Choose Between Two Options
- $32 for Heartsaver CPR and AED or first-aid training for one ($65 value)
- $35 for Basic Life Support training for one, valid for healthcare providers ($75 value)
The standard Heartsaver course teaches laypeople, including childcare providers and parents, how to perform CPR and operate a defibrillator or complete basic first aid. The Basic Life Support teach healthcare professional how to perform CPR, identify life-threatening emergencies, and use an AED. Successful completion of the course results in an American Heart Association certification. See the schedule.
CPR: Keeping the Beat
As you prepare to learn CPR, take in a preview of the process and its history with Groupon's look at the often lifesaving technique.
Cardiopulmonary resuscitation, or CPR, is unlikely to save a life on its own. Yet without it, a person is increasingly unlikely to survive cardiac arrest—that is, the state in which the heart abruptly stops beating. CPR isn't meant to bring anyone back from the dead, though. Rather, the goal is to keep blood moving and tissues oxygenated until medical professionals can shock the heart into pumping on its own using a defibrillator or other advanced life-support techniques.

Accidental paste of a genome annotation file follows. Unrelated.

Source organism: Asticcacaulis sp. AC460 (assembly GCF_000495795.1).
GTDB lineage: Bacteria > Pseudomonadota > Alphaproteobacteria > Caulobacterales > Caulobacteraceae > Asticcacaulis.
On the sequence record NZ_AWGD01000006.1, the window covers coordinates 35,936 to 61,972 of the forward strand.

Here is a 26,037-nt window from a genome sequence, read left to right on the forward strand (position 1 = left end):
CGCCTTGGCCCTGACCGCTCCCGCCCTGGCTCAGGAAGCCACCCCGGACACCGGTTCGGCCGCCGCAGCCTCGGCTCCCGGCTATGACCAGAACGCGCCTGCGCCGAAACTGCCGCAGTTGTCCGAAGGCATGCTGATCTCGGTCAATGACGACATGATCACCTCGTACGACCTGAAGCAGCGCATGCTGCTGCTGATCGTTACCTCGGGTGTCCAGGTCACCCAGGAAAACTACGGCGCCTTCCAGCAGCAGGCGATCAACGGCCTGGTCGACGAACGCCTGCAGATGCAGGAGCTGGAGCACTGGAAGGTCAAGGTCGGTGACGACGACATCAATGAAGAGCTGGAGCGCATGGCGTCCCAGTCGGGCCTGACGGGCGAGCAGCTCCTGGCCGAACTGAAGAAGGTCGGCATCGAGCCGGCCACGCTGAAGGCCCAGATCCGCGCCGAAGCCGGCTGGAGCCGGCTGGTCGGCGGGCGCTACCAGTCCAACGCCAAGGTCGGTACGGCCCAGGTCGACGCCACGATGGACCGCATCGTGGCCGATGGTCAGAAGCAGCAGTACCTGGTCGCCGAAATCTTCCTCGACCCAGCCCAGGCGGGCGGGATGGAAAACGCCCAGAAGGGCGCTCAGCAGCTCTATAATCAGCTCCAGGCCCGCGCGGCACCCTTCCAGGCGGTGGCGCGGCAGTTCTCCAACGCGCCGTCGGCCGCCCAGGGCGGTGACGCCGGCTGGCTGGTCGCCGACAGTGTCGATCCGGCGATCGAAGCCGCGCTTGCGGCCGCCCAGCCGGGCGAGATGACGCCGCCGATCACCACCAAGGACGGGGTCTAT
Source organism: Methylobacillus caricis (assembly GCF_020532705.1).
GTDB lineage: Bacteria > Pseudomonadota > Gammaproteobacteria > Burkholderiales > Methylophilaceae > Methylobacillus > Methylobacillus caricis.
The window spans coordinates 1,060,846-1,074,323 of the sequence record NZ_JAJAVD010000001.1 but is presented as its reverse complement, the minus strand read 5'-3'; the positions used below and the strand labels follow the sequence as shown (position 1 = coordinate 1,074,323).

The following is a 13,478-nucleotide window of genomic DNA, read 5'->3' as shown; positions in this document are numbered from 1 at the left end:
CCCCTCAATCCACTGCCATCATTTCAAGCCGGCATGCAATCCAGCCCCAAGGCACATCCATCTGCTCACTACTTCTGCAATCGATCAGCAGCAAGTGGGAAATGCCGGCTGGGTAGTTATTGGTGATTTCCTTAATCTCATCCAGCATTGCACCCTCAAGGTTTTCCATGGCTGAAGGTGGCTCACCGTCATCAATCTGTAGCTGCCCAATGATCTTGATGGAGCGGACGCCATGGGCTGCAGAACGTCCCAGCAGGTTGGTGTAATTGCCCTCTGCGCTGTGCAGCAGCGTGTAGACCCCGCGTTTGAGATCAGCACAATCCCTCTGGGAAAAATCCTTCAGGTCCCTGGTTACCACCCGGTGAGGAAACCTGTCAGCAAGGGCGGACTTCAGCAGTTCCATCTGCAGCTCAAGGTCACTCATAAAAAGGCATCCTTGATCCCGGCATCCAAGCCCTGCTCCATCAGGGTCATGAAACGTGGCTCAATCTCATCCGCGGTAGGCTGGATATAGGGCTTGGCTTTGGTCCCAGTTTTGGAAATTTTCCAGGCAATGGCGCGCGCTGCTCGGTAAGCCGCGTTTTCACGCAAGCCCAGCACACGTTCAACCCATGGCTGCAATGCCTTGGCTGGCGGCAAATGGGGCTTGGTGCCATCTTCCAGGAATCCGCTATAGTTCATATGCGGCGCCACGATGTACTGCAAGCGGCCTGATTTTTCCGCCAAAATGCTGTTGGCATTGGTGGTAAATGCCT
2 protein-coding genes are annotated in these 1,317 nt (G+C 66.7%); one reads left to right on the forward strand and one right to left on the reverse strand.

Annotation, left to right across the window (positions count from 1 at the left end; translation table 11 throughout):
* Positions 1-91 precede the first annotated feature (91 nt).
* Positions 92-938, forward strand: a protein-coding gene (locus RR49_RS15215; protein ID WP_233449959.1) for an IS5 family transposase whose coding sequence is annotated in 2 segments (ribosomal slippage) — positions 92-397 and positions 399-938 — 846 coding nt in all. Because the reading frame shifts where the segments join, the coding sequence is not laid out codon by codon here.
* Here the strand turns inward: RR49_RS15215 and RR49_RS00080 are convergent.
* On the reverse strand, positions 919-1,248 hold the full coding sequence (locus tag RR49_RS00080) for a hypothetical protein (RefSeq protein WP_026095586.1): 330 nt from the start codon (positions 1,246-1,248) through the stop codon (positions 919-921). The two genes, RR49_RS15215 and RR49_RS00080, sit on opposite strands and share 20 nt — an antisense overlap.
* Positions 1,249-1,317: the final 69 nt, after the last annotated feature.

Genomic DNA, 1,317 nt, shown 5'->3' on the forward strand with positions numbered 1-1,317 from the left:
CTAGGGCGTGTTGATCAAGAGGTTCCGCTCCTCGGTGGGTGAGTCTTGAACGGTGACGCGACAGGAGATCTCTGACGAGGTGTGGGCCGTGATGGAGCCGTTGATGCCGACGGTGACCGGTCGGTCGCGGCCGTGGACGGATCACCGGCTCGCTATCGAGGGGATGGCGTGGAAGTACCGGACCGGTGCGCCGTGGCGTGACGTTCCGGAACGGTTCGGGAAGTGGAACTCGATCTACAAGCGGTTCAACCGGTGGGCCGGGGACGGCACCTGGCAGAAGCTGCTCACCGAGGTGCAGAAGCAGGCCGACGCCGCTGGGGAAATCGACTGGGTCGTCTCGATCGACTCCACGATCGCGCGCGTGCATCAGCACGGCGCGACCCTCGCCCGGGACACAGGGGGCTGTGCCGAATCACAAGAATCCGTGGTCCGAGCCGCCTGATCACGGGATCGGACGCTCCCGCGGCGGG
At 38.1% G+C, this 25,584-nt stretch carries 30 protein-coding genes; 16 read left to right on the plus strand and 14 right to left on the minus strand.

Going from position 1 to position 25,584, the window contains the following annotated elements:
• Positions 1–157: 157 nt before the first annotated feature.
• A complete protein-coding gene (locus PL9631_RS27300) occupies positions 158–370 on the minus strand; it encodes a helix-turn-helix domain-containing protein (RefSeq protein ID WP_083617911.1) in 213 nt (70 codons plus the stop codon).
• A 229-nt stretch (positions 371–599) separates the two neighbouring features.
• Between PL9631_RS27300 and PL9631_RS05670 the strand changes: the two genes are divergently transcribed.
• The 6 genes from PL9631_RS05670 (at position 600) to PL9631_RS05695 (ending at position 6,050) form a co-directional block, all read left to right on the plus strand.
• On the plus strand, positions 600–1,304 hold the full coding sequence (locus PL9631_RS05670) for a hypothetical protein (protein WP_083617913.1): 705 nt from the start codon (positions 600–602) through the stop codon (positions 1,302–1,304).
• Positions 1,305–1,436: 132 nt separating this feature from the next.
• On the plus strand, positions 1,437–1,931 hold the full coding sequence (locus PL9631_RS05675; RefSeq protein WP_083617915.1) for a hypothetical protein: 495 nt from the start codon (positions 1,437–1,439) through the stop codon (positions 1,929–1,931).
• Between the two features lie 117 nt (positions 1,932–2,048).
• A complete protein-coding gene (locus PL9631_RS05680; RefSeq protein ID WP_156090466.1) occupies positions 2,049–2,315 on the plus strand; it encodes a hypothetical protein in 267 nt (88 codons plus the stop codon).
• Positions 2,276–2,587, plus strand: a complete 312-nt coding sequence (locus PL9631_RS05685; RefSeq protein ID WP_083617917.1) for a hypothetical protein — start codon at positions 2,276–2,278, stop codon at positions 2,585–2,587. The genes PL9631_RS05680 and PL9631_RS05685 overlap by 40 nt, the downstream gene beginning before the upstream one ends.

Timing is everything. The American Heart Association recommends a compression rate of at least 100 beats per minute—the exact tempo, if it helps, of Gloria Gaynor's "I Will Survive" or Motley Crue's "Kickstart My Heart." On each beat, the chest should compress by at least 2 inches for adults. During full CPR, the rescuer often intersperses each set of 30 compressions with two one-second breaths into the patient's mouth—a process, known as ventilation, designed to deliver oxygen to the blood. However, this step is less important, and in many adults the compressions alone are enough to keep the blood's existing oxygen flowing, at least for the first few minutes. Regardless, the AHA has recommended that untrained rescuers stick to "hands-only" CPR unless instructed otherwise by an EMS dispatcher.
For such a basic medical technique, CPR is a relatively new development. Before the 1960s, early forms of CPR resembled a sort of bizarre dance between rescuer and patient, requiring much manipulation of the patient's arms and upper body. Today, CPR training is widely available to the public, and CPR protocols even exist for use on cats and dogs—in fact, canines served as modern CPR's earliest patients during its development at Johns Hopkins.